Georgia GOP Won't Let Mail-In Voting Derail Another Election


Republicans controlling a Georgia House committee approved legislation on Wednesday that would prevent election officials from proactively sending mail ballot request forms to voters ahead of an election.

If it makes it through both chambers and gets Gov. Brian Kemp’s signature, it could take effect ahead of November’s general elections.

Georgia Secretary of State Brad Raffensperger, a Republican, sent absentee ballot applications to nearly 7 million active registered voters for the state’s June 9 primary elections, enabling huge numbers to vote by mail.

The election was marred by problems and saw hours-long lines in some locations.

Senate Bill 463 proposes several changes to Georgia election law, including giving county election officials leeway in deciding how many voting machines they’ll need for certain elections.

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It was amended Wednesday morning in the House Governmental Affairs Committee to include language that would block Raffensperger’s office as well as counties from proactively mailing out absentee ballot applications.

Raffensperger pushed back in a statement on Wednesday afternoon, saying that “By a wide margin, voters on both sides of the political spectrum agree that sending absentee applications to all active voters was the safest and best thing our office could do to protect our voters at the peak of COVID-19. Some seem to be saying that our office should have ignored the wave of absentee voting that was clearly coming.”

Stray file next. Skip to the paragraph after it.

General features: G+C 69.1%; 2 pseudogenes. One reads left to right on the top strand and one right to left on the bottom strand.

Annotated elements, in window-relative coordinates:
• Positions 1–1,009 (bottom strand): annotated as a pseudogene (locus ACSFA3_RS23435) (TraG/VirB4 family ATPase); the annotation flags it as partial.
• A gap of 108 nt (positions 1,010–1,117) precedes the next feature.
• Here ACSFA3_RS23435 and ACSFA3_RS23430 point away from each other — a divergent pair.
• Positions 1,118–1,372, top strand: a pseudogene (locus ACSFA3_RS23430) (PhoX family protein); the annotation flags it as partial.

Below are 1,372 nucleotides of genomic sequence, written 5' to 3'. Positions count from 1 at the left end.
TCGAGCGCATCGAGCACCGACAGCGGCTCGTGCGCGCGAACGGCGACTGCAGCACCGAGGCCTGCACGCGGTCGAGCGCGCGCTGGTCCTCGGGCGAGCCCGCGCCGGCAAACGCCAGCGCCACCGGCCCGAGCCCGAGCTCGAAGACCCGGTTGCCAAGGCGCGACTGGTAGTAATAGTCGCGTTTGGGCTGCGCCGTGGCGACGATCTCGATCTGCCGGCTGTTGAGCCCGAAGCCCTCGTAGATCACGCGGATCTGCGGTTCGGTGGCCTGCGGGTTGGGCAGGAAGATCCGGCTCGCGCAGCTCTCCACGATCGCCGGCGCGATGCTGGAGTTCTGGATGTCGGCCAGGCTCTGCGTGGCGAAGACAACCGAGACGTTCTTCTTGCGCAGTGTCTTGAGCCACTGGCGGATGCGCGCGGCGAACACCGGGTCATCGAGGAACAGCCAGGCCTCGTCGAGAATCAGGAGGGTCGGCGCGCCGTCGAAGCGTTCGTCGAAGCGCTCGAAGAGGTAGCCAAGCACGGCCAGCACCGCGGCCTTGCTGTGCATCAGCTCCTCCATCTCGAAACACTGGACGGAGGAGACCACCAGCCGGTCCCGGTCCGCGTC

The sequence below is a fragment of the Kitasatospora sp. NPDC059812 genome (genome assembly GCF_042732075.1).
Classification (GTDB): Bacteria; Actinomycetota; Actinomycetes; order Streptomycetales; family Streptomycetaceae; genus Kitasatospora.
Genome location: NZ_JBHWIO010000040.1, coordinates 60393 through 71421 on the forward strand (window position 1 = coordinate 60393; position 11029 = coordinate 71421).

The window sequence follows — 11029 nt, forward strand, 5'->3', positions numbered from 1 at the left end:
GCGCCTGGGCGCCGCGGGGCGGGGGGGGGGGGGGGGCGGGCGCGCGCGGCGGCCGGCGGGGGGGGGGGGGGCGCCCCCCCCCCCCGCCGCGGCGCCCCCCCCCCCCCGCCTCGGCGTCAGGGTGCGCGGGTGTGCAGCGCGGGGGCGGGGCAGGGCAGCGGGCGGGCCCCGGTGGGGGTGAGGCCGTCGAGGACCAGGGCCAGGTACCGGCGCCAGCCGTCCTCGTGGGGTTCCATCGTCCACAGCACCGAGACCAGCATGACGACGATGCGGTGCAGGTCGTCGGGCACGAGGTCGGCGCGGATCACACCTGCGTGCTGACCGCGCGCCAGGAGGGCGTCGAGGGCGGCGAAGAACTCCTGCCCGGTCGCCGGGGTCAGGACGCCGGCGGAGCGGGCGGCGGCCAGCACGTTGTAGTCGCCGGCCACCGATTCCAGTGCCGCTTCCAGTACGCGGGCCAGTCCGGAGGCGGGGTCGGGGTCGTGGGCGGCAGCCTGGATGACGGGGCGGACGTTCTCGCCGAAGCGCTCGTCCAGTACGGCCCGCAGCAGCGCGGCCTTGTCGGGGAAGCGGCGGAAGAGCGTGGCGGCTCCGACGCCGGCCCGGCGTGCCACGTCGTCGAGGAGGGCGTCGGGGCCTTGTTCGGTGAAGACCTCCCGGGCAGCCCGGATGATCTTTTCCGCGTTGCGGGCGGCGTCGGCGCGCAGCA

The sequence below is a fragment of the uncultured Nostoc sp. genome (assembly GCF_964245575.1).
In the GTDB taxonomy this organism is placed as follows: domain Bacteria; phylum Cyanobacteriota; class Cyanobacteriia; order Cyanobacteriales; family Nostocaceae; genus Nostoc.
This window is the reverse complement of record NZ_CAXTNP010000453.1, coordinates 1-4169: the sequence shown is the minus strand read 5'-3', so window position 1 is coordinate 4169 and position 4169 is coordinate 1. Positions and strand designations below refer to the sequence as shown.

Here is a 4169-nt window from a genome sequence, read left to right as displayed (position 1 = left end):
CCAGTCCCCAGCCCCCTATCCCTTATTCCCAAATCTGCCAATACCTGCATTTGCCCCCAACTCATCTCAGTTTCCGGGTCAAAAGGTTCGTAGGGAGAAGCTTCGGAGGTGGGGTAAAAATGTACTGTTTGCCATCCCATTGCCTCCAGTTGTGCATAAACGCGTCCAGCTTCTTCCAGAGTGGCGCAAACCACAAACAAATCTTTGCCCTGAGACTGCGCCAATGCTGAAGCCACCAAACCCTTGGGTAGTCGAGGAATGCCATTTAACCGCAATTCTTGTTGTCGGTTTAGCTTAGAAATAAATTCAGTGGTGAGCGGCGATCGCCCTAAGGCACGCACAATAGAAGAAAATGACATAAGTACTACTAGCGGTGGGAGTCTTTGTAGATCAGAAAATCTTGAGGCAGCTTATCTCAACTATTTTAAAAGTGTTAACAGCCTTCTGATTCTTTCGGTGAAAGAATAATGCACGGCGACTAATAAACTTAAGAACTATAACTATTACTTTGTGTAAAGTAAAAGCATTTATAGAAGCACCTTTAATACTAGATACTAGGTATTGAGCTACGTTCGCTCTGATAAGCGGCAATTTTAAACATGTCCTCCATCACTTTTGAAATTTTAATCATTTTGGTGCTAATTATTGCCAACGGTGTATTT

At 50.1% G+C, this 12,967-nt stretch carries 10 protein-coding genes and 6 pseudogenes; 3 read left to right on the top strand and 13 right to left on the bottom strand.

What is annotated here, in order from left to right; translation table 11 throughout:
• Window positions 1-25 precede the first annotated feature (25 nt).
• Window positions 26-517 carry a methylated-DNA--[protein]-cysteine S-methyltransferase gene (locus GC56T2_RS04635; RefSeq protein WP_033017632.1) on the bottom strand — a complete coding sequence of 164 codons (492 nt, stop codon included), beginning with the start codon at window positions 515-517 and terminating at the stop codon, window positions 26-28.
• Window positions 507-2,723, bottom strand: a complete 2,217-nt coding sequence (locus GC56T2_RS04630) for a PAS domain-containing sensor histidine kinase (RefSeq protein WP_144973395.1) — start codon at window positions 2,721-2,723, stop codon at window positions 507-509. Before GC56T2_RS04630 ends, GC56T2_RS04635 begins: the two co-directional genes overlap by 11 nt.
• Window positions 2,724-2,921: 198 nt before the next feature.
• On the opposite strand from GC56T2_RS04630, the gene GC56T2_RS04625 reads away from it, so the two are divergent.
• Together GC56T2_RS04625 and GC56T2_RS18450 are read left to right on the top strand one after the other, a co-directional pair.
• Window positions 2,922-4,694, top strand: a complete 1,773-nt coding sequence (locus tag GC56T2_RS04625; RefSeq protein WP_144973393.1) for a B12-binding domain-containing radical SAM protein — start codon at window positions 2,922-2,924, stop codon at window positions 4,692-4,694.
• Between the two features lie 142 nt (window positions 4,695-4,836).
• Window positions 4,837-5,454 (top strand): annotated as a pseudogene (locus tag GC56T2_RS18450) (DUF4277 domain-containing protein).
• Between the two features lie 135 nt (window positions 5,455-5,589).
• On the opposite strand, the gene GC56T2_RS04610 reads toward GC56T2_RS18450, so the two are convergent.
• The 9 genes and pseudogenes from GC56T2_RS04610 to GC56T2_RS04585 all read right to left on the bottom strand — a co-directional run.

Several groups, including the NAACP and Fair Fight Action, a voting rights group founded by Democrat Stacey Abrams, were quick to condemn the legislation as well, saying in a joint statement that “localities, as well as the state, should maintain as many possible tools in their toolbox to promote vote by mail generally and certainly in the midst of a raging, ongoing health crisis.”

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Republican Rep. Shaw Blackmon, chairman of the committee, said the change is meant to help county election officials avoid being flooded with absentee ballot applications, as happened in some counties before the June 9 primary.

“There’s no attempt in any way to remove the ability to request or vote in this particular manner,” Blackmon said. “It just is a capacity issue.”

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